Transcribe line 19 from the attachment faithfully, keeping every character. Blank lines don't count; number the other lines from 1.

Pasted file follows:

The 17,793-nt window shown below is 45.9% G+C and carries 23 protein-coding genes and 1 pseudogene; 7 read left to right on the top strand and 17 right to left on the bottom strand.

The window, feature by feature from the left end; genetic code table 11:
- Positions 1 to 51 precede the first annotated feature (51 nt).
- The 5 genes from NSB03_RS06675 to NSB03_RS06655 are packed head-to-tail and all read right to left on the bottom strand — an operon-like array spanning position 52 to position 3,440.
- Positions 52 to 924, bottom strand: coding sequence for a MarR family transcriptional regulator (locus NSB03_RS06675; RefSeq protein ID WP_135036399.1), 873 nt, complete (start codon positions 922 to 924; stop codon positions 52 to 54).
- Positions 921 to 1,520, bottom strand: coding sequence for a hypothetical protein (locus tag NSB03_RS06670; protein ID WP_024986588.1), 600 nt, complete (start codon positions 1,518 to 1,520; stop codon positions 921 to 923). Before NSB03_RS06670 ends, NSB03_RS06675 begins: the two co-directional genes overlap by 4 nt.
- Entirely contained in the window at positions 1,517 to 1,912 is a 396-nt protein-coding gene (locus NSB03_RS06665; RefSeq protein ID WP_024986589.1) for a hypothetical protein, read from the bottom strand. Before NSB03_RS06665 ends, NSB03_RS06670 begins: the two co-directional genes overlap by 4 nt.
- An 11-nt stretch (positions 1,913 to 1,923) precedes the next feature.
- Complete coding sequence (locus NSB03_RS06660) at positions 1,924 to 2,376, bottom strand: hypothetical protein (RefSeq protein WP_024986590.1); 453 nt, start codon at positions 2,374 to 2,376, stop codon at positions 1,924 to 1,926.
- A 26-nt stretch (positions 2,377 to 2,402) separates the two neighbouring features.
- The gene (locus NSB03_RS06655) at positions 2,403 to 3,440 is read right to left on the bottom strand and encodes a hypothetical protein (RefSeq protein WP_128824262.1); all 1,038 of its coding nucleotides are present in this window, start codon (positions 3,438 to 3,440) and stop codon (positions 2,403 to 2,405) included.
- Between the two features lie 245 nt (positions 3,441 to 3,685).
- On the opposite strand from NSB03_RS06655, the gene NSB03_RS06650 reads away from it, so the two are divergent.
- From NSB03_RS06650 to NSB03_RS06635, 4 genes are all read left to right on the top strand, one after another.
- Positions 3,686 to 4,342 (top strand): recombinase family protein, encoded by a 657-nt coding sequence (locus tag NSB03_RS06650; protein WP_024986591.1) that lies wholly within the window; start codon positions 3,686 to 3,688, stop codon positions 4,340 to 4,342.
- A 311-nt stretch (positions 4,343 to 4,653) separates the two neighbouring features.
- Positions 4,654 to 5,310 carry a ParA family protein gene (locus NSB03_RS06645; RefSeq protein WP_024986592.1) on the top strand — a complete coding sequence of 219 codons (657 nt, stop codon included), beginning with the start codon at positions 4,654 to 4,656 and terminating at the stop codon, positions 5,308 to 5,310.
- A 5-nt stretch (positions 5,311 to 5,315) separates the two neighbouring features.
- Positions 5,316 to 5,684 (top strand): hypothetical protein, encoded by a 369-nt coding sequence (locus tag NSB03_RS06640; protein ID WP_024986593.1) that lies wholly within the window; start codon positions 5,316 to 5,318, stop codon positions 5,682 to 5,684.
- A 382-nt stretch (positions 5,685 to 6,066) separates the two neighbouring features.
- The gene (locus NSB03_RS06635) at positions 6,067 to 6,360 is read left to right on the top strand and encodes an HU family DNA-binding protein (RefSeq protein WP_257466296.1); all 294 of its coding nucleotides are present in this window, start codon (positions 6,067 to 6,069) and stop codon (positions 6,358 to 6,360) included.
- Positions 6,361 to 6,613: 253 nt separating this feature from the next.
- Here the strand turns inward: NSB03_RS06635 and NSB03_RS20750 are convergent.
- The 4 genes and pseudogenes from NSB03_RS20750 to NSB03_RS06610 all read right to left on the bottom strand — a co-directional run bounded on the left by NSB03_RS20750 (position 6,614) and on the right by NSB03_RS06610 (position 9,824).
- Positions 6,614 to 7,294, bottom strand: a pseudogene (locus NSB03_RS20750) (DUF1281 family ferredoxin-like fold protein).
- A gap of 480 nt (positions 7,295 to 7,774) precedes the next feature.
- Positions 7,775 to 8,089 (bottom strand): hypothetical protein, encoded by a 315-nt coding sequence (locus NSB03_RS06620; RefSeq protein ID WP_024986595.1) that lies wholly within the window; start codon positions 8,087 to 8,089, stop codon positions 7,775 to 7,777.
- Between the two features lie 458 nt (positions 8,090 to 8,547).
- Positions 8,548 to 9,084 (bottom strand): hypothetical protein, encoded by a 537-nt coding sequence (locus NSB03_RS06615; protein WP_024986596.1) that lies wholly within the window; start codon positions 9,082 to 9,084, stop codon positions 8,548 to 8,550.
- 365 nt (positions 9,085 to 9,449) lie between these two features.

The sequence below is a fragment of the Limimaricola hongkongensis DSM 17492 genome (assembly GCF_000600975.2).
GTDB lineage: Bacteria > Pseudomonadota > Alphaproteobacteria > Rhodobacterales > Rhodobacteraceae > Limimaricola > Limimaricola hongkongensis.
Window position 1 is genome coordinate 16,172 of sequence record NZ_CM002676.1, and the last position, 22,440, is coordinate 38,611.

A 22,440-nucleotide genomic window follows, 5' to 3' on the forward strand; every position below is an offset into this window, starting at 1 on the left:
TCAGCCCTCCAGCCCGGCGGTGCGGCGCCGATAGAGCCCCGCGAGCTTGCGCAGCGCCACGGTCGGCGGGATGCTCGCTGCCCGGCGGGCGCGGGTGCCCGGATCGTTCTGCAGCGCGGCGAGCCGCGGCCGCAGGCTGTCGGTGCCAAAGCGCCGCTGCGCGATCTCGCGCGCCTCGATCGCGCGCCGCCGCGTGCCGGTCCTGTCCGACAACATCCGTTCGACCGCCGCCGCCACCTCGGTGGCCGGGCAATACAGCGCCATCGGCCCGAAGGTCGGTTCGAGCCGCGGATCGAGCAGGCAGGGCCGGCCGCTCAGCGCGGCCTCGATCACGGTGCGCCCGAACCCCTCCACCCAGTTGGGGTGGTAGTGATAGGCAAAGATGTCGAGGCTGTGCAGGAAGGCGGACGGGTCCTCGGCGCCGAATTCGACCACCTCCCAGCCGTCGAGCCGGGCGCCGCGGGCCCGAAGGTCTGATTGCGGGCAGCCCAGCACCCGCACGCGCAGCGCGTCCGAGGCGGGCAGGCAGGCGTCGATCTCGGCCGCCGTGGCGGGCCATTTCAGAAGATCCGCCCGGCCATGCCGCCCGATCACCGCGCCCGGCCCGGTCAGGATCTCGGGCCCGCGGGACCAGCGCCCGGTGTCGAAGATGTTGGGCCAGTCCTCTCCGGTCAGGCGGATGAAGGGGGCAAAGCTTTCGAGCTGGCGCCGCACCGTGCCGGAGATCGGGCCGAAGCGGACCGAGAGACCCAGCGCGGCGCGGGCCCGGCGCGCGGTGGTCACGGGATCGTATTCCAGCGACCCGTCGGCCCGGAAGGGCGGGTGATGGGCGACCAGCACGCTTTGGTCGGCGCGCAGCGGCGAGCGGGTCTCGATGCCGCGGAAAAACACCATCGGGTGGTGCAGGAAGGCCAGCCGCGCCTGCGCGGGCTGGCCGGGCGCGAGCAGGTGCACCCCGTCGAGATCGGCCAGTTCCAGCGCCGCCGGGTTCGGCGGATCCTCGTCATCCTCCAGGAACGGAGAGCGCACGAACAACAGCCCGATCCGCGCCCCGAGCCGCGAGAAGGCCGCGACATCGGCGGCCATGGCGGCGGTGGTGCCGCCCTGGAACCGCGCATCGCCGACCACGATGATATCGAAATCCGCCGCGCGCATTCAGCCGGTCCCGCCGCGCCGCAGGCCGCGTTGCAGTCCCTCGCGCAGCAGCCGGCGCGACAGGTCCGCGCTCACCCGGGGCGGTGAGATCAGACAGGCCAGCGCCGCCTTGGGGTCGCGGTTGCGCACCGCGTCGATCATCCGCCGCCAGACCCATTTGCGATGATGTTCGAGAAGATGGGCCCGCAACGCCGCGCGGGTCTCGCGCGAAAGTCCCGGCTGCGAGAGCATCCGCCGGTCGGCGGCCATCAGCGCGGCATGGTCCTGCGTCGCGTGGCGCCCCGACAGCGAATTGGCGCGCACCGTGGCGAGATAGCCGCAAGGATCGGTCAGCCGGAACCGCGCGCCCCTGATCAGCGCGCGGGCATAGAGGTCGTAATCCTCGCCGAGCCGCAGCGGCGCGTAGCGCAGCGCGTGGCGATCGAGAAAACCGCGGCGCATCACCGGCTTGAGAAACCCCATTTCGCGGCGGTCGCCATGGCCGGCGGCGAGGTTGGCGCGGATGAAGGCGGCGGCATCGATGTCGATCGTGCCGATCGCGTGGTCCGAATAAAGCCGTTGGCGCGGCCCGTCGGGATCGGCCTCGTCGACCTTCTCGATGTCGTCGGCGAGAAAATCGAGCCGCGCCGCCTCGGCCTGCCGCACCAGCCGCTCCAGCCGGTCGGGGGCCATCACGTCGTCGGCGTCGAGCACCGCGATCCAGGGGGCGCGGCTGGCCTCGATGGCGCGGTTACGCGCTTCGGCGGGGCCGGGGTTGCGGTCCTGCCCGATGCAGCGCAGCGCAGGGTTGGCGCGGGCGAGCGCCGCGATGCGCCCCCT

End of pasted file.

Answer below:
- Positions 5,316 to 5,684 (top strand): hypothetical protein, encoded by a 369-nt coding sequence (locus tag NSB03_RS06640; protein ID WP_024986593.1) that lies wholly within the window; start codon positions 5,316 to 5,318, stop codon positions 5,682 to 5,684.